How Big Tech is prepping for Russian propaganda backlash
The Washington Post added a key phrase to the online version of yesterday's top-of-front-page blockbuster on President Obama personally warning Facebook founder Mark Zuckerberg about taking fake news and Russia seriously: "the president did not single out Russia specifically."
The Post story is part of a perfect storm suddenly blowing against the tech giants. Facebook is in the eye, because of rising revelations about paid Russian propaganda spread during the 2016 election.
With media and legislative scrutiny rising, we talked to tech executives about how they plan to handle the onslaught.
The key takeaways:
- Tech companies know they make juicy targets for entrenched players — including the media, political parties, and the advertising industry — who are scared and threatened by disruptive technology.
- Facebook plans greater engagement and visibility, and doesn't plan to accept being a punching bag.
- But the company plans more focus on improving products than on winning the rhetorical debate.
- Tech companies will warn against a legislative cure that's worse than the disease — a new and more onerous regime that restricts legitimate political speech: Who will defend unpopular political speech?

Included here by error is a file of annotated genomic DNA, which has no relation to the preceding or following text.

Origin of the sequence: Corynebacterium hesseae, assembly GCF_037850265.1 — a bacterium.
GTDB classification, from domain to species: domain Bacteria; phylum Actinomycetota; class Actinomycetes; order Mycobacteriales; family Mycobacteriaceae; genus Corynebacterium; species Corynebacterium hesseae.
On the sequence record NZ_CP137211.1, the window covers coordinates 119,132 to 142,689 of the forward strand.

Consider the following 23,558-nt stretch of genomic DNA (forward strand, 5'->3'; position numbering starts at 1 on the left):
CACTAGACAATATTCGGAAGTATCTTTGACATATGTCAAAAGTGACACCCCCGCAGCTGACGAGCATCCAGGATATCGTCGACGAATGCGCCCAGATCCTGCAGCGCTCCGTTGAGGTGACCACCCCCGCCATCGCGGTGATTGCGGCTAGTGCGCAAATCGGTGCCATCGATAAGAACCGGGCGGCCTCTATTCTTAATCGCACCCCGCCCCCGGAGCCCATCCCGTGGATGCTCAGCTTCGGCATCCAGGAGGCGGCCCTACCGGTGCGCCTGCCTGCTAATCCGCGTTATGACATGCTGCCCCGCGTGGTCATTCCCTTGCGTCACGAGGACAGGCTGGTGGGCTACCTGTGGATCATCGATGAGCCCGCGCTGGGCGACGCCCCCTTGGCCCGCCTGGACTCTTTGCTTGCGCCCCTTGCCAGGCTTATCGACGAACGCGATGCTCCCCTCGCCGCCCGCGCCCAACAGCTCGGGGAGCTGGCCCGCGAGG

- Those pressures are already building in Europe. Silicon Valley thought the U.S. had a very different tradition, enshrined in the First Amendment, about more speech being the best way to counter bad speech.
- Mark Zuckerberg has made it clear Facebook will support some changes, including more coordination with commissions that enforce election laws, and more transparency and authenticity around political ads.
- Some internet companies would welcome more regularized cooperation with intelligence agencies, to get better information about the extent of the infiltration of their platforms.
- Some tech companies plan more cooperation to share information about fake political accounts, like is done now to deter images that exploit children.
Be smart: Politicians in both parties see political advantage in making Big Tech a target. And as the 2018 midterm elections get closer, there'll be more focus on deterring last cycle's tsunami of hacking and fake news. So the collision of tech and Washington is likely to be a defining saga of the year ahead.